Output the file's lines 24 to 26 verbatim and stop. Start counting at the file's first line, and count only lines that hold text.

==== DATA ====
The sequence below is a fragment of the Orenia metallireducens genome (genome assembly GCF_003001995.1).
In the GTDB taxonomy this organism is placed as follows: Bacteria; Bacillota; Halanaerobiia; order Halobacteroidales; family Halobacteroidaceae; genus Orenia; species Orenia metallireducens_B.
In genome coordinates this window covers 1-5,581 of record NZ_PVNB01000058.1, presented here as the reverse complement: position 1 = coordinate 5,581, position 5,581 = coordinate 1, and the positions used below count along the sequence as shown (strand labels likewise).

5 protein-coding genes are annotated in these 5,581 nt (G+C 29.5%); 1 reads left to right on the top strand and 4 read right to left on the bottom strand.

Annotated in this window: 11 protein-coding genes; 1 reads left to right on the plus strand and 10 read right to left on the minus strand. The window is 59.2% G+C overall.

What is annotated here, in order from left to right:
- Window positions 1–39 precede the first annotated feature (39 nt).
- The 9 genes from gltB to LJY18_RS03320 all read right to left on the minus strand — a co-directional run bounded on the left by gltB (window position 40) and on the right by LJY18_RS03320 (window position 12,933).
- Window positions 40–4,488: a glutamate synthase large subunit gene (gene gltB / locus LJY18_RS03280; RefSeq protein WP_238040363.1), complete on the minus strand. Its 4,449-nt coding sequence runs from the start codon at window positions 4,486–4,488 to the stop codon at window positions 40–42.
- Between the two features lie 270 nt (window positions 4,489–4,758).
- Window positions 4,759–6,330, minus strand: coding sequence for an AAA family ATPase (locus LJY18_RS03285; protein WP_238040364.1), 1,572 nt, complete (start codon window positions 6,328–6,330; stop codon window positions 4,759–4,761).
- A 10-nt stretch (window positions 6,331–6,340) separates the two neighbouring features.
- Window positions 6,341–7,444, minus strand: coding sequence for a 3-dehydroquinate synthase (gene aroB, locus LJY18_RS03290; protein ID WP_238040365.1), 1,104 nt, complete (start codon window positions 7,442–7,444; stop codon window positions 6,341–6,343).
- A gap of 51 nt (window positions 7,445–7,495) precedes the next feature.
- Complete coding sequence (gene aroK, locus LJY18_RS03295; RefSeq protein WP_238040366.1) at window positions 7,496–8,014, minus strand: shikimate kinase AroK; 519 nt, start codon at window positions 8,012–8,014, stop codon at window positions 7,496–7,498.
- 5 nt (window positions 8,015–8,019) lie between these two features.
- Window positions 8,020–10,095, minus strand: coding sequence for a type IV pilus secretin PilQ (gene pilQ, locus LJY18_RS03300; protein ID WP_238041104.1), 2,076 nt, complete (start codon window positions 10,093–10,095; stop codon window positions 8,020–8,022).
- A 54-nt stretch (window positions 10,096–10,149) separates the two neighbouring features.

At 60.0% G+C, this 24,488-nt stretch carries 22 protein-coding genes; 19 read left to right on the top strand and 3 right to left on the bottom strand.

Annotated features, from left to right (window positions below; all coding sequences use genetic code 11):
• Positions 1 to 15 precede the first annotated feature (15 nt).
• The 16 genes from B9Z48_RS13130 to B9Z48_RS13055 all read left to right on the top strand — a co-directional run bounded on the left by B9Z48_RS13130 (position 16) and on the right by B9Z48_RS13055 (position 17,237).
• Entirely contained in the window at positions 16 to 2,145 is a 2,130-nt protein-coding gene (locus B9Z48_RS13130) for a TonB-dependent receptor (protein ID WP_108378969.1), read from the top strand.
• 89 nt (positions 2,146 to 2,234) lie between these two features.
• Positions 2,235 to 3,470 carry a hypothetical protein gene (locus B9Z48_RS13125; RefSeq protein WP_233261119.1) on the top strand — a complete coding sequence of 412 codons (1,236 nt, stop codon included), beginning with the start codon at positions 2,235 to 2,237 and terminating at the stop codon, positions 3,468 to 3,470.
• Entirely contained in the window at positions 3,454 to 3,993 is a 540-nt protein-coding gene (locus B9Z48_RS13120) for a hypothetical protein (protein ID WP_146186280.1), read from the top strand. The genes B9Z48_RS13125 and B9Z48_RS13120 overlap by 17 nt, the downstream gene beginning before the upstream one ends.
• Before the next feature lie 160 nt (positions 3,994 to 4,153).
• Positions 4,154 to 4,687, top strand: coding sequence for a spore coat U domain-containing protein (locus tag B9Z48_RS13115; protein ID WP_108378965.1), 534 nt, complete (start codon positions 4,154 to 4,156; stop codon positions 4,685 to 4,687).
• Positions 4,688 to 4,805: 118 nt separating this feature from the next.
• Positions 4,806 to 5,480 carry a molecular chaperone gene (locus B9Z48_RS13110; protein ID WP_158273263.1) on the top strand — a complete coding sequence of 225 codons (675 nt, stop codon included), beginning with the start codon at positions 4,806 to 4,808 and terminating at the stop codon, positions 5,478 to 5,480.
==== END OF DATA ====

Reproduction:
• 89 nt (positions 2,146 to 2,234) lie between these two features.
• Positions 2,235 to 3,470 carry a hypothetical protein gene (locus B9Z48_RS13125; RefSeq protein WP_233261119.1) on the top strand — a complete coding sequence of 412 codons (1,236 nt, stop codon included), beginning with the start codon at positions 2,235 to 2,237 and terminating at the stop codon, positions 3,468 to 3,470.
• Entirely contained in the window at positions 3,454 to 3,993 is a 540-nt protein-coding gene (locus B9Z48_RS13120) for a hypothetical protein (protein ID WP_146186280.1), read from the top strand. The genes B9Z48_RS13125 and B9Z48_RS13120 overlap by 17 nt, the downstream gene beginning before the upstream one ends.